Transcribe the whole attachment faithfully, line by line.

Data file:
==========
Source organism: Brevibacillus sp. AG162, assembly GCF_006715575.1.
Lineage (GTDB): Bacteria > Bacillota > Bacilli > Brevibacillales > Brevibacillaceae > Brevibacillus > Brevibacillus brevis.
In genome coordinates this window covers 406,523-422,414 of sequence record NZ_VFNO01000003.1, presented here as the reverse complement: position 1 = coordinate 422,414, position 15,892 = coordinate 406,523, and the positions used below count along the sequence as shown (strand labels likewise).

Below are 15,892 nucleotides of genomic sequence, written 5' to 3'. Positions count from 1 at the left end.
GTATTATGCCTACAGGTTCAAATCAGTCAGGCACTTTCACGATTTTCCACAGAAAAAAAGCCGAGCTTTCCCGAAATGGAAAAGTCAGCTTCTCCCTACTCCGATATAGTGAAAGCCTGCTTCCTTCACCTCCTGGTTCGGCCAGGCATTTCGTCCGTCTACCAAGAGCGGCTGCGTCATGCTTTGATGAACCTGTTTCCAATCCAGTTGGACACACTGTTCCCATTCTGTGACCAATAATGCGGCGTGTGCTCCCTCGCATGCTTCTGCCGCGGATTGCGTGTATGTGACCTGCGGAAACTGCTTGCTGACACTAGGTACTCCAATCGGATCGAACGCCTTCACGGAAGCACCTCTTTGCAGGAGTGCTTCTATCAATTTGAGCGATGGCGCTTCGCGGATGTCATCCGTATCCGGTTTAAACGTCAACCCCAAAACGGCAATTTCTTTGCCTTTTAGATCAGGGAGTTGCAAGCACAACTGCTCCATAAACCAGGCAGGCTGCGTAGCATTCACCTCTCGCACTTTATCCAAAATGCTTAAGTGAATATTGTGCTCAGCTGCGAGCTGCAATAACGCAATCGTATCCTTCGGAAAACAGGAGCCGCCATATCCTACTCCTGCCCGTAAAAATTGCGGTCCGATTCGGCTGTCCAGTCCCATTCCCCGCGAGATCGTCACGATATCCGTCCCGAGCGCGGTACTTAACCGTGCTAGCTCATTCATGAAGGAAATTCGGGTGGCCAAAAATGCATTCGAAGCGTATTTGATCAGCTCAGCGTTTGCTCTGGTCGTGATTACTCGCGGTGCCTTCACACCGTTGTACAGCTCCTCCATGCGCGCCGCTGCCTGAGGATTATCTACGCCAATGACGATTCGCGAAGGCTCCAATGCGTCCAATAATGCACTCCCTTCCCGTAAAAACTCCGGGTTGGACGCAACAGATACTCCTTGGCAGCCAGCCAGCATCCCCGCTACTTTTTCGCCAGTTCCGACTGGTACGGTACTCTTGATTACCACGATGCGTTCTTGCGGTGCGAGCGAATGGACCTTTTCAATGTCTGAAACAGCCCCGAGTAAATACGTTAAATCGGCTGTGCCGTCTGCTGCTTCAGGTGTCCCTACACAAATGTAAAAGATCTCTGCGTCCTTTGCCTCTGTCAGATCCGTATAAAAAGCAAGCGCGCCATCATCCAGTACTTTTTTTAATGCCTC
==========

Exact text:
Source organism: Brevibacillus sp. AG162, assembly GCF_006715575.1.
Lineage (GTDB): Bacteria > Bacillota > Bacilli > Brevibacillales > Brevibacillaceae > Brevibacillus > Brevibacillus brevis.
In genome coordinates this window covers 406,523-422,414 of sequence record NZ_VFNO01000003.1, presented here as the reverse complement: position 1 = coordinate 422,414, position 15,892 = coordinate 406,523, and the positions used below count along the sequence as shown (strand labels likewise).

Below are 15,892 nucleotides of genomic sequence, written 5' to 3'. Positions count from 1 at the left end.
GTATTATGCCTACAGGTTCAAATCAGTCAGGCACTTTCACGATTTTCCACAGAAAAAAAGCCGAGCTTTCCCGAAATGGAAAAGTCAGCTTCTCCCTACTCCGATATAGTGAAAGCCTGCTTCCTTCACCTCCTGGTTCGGCCAGGCATTTCGTCCGTCTACCAAGAGCGGCTGCGTCATGCTTTGATGAACCTGTTTCCAATCCAGTTGGACACACTGTTCCCATTCTGTGACCAATAATGCGGCGTGTGCTCCCTCGCATGCTTCTGCCGCGGATTGCGTGTATGTGACCTGCGGAAACTGCTTGCTGACACTAGGTACTCCAATCGGATCGAACGCCTTCACGGAAGCACCTCTTTGCAGGAGTGCTTCTATCAATTTGAGCGATGGCGCTTCGCGGATGTCATCCGTATCCGGTTTAAACGTCAACCCCAAAACGGCAATTTCTTTGCCTTTTAGATCAGGGAGTTGCAAGCACAACTGCTCCATAAACCAGGCAGGCTGCGTAGCATTCACCTCTCGCACTTTATCCAAAATGCTTAAGTGAATATTGTGCTCAGCTGCGAGCTGCAATAACGCAATCGTATCCTTCGGAAAACAGGAGCCGCCATATCCTACTCCTGCCCGTAAAAATTGCGGTCCGATTCGGCTGTCCAGTCCCATTCCCCGCGAGATCGTCACGATATCCGTCCCGAGCGCGGTACTTAACCGTGCTAGCTCATTCATGAAGGAAATTCGGGTGGCCAAAAATGCATTCGAAGCGTATTTGATCAGCTCAGCGTTTGCTCTGGTCGTGATTACTCGCGGTGCCTTCACACCGTTGTACAGCTCCTCCATGCGCGCCGCTGCCTGAGGATTATCTACGCCAATGACGATTCGCGAAGGCTCCAATGCGTCCAATAATGCACTCCCTTCCCGTAAAAACTCCGGGTTGGACGCAACAGATACTCCTTGGCAGCCAGCCAGCATCCCCGCTACTTTTTCGCCAGTTCCGACTGGTACGGTACTCTTGATTACCACGATGCGTTCTTGCGGTGCGAGCGAATGGACCTTTTCAATGTCTGAAACAGCCCCGAGTAAATACGTTAAATCGGCTGTGCCGTCTGCTGCTTCAGGTGTCCCTACACAAATGTAAAAGATCTCTGCGTCCTTTGCCTCTGTCAGATCCGTATAAAAAGCAAGCGCGCCATCATCCAGTACTTTTTTTAATGCCTC